Harry Potter and the Prisoner of Azkaban

By J.K. Rowling,

Book cover of Harry Potter and the Prisoner of Azkaban

Book description

It's time to PASS THE MAGIC ON - with brand new children's editions of the classic and internationally bestselling series The third book in the global phenomenon series that changed the world of books forever When the Knight Bus crashes through the darkness and screeches to a halt in front…

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Why read it?

4 authors picked Harry Potter and the Prisoner of Azkaban as one of their favorite books. Why do they recommend it?

This is the third book in this seven-book series where Hermione Granger plays a more central part in the plot. It was around about the time this came out that I discovered Harry Potter and went back to read from the Philosopher’s Stone onwards.

I was always convinced, from the very beginning, that Hermione Granger is black with her ‘bushy brown hair,’ so I was disappointed when Emma Watson was cast in the subsequent film versions. As we now all know from the play Harry Potter and the Cursed Child, Hermione Granger is black. 

I often suspect that characters…

Total gear shift, I know, but this is going somewhere, I promise.

I was late to the party with the Potter series, and whilst not many will have the luxury of experiencing this book spoiler-free, the reason I’m recommending this is because of the impact it had on my writing.

There I was reading a book about a magic school and then out of nowhere (okay there was some allusion and one helluva Chekhov’s Gun with that necklace Hermione was rocking) it went full-on sci-fi! This wasn’t just a brief foray into time travel either, it was an entire arc…

This third Harry Potter book features a werewolf, Remus Lupin, as one of Harry’s professors. (Sorry if that was a spoiler, but his name is practically Werewolf McWerewolf, as the joke goes.) I found Lupin to be highly sympathetic and easy to love—hands down the best teacher Harry ever had. Despite being shunned by most of the wizarding world, Lupin still persists in living as good a life as he can, helping others, and not giving in to despair. That’s a true hero. I also like how Rowling uses lycanthropy as a metaphor for illness, as I have a chronic…

From Sarah's list on pawsitively awesome werewolfs.

Nemesis and the Vault of Lost Time

By PJ Davis,

Book cover of Nemesis and the Vault of Lost Time

PJ Davis

New book alert!

What is my book about?

Featured in "Best Middle Grade Fantasy Books" - Reedsy Discovery

"Fun & Fast Paced, This is Middle Grade Fantasy at its Best!" — Shaun Stevenson

"If you know any middle-grade readers who enjoy science fiction/fantasy with a mix of action, danger, and humor - recommend this book to them, or just go ahead and give them a copy." — The Fairview Review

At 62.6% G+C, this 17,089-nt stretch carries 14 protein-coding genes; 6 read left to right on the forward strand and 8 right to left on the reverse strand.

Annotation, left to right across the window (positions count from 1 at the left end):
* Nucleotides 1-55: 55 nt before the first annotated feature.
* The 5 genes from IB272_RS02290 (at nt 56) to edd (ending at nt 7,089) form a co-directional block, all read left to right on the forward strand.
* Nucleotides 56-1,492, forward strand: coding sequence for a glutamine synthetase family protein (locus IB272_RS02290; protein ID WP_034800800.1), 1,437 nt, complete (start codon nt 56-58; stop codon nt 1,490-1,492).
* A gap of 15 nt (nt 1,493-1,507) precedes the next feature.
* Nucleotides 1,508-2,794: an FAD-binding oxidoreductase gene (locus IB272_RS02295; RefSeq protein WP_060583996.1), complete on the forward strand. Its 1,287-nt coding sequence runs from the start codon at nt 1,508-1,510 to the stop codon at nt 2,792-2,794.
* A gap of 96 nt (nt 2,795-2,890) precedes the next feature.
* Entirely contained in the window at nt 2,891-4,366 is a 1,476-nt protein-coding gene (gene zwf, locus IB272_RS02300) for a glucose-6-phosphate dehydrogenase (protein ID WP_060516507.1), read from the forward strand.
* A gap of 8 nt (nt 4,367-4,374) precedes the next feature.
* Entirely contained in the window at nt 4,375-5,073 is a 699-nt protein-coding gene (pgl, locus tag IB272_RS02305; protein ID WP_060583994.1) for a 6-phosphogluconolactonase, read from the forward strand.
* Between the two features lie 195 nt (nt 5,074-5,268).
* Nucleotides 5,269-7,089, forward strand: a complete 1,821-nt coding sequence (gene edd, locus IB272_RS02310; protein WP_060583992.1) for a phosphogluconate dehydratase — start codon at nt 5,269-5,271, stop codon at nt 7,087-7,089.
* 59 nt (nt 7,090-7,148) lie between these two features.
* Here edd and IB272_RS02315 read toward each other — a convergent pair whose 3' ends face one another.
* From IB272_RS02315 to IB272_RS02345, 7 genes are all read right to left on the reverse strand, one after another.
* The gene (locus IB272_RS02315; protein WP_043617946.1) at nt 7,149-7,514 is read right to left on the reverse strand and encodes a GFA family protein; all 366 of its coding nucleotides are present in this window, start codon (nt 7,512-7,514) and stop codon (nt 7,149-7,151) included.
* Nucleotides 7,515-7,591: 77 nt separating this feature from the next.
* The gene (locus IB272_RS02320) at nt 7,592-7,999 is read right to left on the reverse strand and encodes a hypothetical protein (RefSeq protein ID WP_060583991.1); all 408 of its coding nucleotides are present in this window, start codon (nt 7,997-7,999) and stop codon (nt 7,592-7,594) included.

“With elements of adventure, exploration, other worlds, and fantastical science, Nemesis and the Vault of Lost Time is an exciting middle-grade novel with plenty of suspense… Behind the adventure are important messages about believing in oneself and finding inner strength.” — The Children's Book Review

"The plot of Nemesis and The Vault of Lost Time is a tapestry of surprises characterized by its unforeseen twists and turns. It’s this element of suspense that grips the readers, while the vivid descriptions create immersive visual experiences. Beyond its adventurous core, this mystery novel delves into themes of friendship and the nuanced dynamics of father-son relationships, offering a multi-layered reading experience." — The Literary Titan

Nemesis and the Vault of Lost Time

By PJ Davis,

What is this book about?

Thirteen-year-old Max is a daydreamer. It gets him into trouble at school, but his restless curiosity really turns problematic when he runs into a mysterious professor at his uncle's bookstore.

The old man informs Max that time is being sucked out of the planet by invisible bandits, stolen from unsuspecting people one breath and one sneeze at a time, and is being stored in a central vault. Once full, the vault will fuel a hungry horde of invaders looking to cross into earth, and cross out all its people.

What's more, the professor claims he knew Max's missing scientist father.…

I could recommend any of the Harry Potter stories as best fantasy Bildungsroman books, but I decided to go with Prisoner of Azkaban for this list because it has always been my favorite of the series. A good Bildungsroman shows a young person having to make their way in the world, and in Prisoner of Azkaban, that’s exactly what Harry has to do after he loses his temper and accidentally “blows up” his Aunt Marge. He’s thrust out into a dark world of danger, and the plot progression that tracks with his character growth leads to one of the…

From K. B.'s list on fantasy bildungsroman.

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